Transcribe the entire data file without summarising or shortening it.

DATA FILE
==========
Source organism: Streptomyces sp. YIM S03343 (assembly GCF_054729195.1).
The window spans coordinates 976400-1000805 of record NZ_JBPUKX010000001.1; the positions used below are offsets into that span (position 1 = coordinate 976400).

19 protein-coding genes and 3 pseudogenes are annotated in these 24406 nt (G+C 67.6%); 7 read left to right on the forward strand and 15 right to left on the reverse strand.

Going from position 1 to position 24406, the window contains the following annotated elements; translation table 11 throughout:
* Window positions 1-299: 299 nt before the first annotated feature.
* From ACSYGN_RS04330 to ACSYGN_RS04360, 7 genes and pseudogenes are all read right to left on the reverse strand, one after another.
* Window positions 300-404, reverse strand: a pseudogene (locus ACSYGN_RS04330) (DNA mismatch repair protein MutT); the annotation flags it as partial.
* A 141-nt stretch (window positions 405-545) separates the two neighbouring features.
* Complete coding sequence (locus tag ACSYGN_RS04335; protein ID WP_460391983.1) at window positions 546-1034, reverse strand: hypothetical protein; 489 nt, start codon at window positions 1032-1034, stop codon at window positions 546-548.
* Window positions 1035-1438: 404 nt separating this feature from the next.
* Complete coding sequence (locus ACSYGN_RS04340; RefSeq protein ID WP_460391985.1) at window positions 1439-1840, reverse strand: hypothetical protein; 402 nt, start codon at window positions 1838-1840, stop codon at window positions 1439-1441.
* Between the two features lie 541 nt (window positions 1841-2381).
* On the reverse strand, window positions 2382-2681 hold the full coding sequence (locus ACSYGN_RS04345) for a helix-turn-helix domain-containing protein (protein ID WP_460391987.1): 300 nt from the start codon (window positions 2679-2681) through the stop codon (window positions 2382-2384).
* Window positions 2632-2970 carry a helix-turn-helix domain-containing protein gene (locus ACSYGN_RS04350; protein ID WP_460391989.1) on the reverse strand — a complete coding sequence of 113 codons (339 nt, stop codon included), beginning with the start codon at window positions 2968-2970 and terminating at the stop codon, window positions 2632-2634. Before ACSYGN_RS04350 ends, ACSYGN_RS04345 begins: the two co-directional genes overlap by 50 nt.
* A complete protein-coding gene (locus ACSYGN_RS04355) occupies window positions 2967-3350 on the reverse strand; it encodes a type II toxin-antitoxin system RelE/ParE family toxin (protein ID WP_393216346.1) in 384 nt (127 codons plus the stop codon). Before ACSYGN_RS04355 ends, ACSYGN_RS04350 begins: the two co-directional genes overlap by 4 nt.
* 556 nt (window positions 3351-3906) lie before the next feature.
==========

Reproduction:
Source organism: Streptomyces sp. YIM S03343 (assembly GCF_054729195.1).
The window spans coordinates 976400-1000805 of record NZ_JBPUKX010000001.1; the positions used below are offsets into that span (position 1 = coordinate 976400).

19 protein-coding genes and 3 pseudogenes are annotated in these 24406 nt (G+C 67.6%); 7 read left to right on the forward strand and 15 right to left on the reverse strand.

Going from position 1 to position 24406, the window contains the following annotated elements; translation table 11 throughout:
* Window positions 1-299: 299 nt before the first annotated feature.
* From ACSYGN_RS04330 to ACSYGN_RS04360, 7 genes and pseudogenes are all read right to left on the reverse strand, one after another.
* Window positions 300-404, reverse strand: a pseudogene (locus ACSYGN_RS04330) (DNA mismatch repair protein MutT); the annotation flags it as partial.
* A 141-nt stretch (window positions 405-545) separates the two neighbouring features.
* Complete coding sequence (locus tag ACSYGN_RS04335; protein ID WP_460391983.1) at window positions 546-1034, reverse strand: hypothetical protein; 489 nt, start codon at window positions 1032-1034, stop codon at window positions 546-548.
* Window positions 1035-1438: 404 nt separating this feature from the next.
* Complete coding sequence (locus ACSYGN_RS04340; RefSeq protein ID WP_460391985.1) at window positions 1439-1840, reverse strand: hypothetical protein; 402 nt, start codon at window positions 1838-1840, stop codon at window positions 1439-1441.
* Between the two features lie 541 nt (window positions 1841-2381).
* On the reverse strand, window positions 2382-2681 hold the full coding sequence (locus ACSYGN_RS04345) for a helix-turn-helix domain-containing protein (protein ID WP_460391987.1): 300 nt from the start codon (window positions 2679-2681) through the stop codon (window positions 2382-2384).
* Window positions 2632-2970 carry a helix-turn-helix domain-containing protein gene (locus ACSYGN_RS04350; protein ID WP_460391989.1) on the reverse strand — a complete coding sequence of 113 codons (339 nt, stop codon included), beginning with the start codon at window positions 2968-2970 and terminating at the stop codon, window positions 2632-2634. Before ACSYGN_RS04350 ends, ACSYGN_RS04345 begins: the two co-directional genes overlap by 50 nt.
* A complete protein-coding gene (locus ACSYGN_RS04355) occupies window positions 2967-3350 on the reverse strand; it encodes a type II toxin-antitoxin system RelE/ParE family toxin (protein ID WP_393216346.1) in 384 nt (127 codons plus the stop codon). Before ACSYGN_RS04355 ends, ACSYGN_RS04350 begins: the two co-directional genes overlap by 4 nt.
* 556 nt (window positions 3351-3906) lie before the next feature.